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Posted 24 Feb 2001   For week ended July 23, 2000
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News about Mormons, Mormonism,
and the LDS Church
Sent on Mormon-News: 20Jul00

Summarized by Kent Larsen

Mormons won't let gay quit church without fight
San Francisco Examiner 17Jul00 N1
By Carol Ness: Examiner Staff

SAN FRANCISCO, CALIFORNIA -- An article in Monday's San Francisco Examiner describes the complaints some disaffected LDS Church members have when they try to remove their names from the LD Church's records. The Examiner says, "Joining the Mormon Church is easy. Getting out can be hell."

The article gives the example of Owen Edwards, 28, who sent a letter to the LDS Church 4 1/2 months ago asking that his name be removed from the Church's records. In the letter, Edwards said that he is gay, has a partner and objected to the LDS Church's stand on California's Knight Initiative.

Now Edwards is upset because he faces a Church disciplinary hearing and may be excommunicated. "I just feel like this is very hurtful to me - that I can't just walk away. I have to fight tooth and nail. I personally believe the Mormon Church is a vindictive bunch of cult members." Edwards, who was born an LDS Church member but hasn't attended the LDS Church since age 15, hadn't left the Church before because he didn't want to tell his mother, who is an active member of the LDS Church. The article says that Edwards may even file a lawsuit against the LDS Church over the issue.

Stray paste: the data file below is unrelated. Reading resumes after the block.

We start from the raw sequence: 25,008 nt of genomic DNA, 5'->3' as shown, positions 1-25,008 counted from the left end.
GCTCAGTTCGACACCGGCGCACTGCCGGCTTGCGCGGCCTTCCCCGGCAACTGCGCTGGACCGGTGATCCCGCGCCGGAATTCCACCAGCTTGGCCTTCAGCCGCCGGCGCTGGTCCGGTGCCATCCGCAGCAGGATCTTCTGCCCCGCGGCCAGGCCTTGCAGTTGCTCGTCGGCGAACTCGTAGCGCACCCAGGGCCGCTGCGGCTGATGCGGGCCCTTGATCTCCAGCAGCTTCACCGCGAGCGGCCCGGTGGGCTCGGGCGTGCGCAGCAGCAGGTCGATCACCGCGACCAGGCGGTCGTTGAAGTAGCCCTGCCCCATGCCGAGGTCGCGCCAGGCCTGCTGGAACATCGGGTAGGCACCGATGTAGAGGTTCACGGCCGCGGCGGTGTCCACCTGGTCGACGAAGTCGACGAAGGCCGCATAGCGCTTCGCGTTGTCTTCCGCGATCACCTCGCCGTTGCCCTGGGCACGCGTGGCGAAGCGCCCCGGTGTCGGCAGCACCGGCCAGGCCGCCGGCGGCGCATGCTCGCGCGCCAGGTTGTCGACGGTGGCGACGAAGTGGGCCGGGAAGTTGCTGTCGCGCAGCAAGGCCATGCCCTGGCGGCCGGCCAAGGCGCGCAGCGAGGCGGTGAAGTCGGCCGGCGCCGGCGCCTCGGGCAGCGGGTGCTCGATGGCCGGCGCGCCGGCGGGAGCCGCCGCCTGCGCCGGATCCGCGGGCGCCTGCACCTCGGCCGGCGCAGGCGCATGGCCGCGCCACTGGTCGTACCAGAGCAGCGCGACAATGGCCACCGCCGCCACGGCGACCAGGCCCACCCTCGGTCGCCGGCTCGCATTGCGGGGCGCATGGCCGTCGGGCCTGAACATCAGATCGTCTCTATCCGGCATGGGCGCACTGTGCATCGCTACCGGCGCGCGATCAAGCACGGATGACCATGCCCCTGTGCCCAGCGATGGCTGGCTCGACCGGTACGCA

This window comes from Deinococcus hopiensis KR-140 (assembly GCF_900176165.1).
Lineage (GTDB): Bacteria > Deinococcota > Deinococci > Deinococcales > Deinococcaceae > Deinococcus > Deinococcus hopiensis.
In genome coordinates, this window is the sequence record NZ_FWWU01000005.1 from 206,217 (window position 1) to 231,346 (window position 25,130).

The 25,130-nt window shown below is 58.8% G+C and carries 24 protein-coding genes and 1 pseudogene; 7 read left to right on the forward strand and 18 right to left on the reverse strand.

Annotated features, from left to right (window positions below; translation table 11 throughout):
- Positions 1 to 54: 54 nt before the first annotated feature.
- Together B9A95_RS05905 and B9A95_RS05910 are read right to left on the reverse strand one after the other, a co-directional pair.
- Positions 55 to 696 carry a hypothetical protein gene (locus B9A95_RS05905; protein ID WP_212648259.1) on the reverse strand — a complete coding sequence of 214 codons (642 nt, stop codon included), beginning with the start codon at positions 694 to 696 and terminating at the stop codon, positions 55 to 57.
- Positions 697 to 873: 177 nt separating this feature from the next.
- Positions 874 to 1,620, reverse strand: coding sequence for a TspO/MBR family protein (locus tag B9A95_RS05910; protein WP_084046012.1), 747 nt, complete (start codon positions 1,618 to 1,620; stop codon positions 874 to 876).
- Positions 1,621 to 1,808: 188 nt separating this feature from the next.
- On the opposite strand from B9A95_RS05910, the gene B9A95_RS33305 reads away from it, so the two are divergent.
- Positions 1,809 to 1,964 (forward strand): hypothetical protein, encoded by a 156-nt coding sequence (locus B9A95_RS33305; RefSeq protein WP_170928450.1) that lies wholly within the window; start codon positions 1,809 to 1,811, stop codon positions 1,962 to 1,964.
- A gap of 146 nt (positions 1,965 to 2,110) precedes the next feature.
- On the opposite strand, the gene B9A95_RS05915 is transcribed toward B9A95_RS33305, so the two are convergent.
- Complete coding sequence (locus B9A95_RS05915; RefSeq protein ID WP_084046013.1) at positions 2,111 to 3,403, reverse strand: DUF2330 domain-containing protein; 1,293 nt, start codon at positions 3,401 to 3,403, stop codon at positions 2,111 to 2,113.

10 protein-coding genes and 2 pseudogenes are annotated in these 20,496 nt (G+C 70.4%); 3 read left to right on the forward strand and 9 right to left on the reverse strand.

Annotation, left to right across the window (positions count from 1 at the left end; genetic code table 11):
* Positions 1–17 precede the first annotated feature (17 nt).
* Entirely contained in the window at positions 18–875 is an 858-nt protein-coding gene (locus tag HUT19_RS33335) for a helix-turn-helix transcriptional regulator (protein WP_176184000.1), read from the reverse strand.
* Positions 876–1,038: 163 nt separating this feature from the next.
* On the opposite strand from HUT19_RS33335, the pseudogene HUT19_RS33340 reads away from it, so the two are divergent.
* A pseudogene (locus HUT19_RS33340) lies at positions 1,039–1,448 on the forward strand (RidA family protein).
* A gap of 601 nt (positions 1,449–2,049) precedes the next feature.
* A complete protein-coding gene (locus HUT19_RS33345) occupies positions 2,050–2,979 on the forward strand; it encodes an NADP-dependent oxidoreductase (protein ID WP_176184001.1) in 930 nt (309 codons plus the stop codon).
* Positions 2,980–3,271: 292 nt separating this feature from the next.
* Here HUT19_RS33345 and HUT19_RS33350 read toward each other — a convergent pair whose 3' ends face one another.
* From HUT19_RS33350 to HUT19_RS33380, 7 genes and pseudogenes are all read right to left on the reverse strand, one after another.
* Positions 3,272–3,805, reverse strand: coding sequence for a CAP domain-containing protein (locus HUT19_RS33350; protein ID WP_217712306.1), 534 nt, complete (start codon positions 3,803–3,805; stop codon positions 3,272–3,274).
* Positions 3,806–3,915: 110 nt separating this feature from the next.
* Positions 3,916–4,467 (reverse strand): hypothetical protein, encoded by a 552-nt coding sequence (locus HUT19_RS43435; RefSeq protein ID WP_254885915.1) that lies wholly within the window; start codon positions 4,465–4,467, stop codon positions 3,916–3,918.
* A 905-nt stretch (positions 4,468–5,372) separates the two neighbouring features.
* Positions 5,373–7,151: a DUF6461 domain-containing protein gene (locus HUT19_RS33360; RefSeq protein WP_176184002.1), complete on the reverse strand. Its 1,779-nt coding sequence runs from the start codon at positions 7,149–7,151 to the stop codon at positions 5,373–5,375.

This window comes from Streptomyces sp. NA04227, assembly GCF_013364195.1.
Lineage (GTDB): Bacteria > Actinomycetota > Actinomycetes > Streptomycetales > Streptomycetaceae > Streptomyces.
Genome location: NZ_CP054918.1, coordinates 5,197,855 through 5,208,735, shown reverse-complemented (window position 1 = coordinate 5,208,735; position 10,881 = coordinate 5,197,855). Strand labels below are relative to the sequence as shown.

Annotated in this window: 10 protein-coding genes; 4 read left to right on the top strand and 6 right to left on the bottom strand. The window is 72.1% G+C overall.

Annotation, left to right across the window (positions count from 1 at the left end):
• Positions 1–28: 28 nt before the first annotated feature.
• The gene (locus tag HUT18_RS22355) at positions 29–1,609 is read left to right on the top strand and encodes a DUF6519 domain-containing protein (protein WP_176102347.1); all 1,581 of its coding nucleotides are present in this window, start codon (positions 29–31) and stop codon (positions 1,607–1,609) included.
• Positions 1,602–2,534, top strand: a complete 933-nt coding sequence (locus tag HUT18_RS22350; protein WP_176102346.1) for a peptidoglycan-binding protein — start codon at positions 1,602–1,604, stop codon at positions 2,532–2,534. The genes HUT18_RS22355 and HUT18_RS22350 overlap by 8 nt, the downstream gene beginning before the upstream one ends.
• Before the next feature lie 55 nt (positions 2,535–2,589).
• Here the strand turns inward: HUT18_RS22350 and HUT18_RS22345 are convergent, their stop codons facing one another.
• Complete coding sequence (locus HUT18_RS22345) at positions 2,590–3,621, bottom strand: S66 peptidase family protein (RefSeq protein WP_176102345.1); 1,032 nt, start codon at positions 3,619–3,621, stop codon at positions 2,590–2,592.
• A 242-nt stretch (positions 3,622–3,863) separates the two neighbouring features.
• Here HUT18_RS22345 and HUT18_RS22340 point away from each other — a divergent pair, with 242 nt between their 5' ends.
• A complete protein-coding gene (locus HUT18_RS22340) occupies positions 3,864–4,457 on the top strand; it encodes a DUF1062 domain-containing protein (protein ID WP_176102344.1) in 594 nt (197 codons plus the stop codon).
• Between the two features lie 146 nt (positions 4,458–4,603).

Edwards isn't the only one in this situation, according to the article. Before a court case in the 1980s, the LDS Church didn't let anyone leave the Church without being excommunicated. Now, the Examiner reports, Church policy still requires Bishops and Stake Presidents to investigate to be sure that the member isn't being pressured to leave the Church and to make sure the member understands the consequences of having his or her name removed. But if the leader discovers evidence of a transgression requiring a disciplinary council, the member could instead be excommunicated.

The LDS Church's recent support of California's Knight Initiative has drawn more attention to the issue. A Utah ex-mormon activist, Kathy Worthington, says that at least 300 disaffected members have contacted her to get help in having their names removed from the Church's records. The issue also precipitated the LDS Church's lawsuit against Jerald and Sandra Tanner's Utah Lighthouse Ministry last fall because the Tanners posted to their website the section of the LDS Church's General Handbook of Instructions that covers removing names from the Church's records. The Church successfully forced them to remove the section because posting it violated the copyright law.

According to the Examiner, Worthington has been trying to start a class action lawsuit against the Church over how it handles disaffected members' attempts to leave, but, she says, he laws in Utah don't support the case. She wants Edwards to sue in California, where explicit privacy guarantees in the law may support the case.


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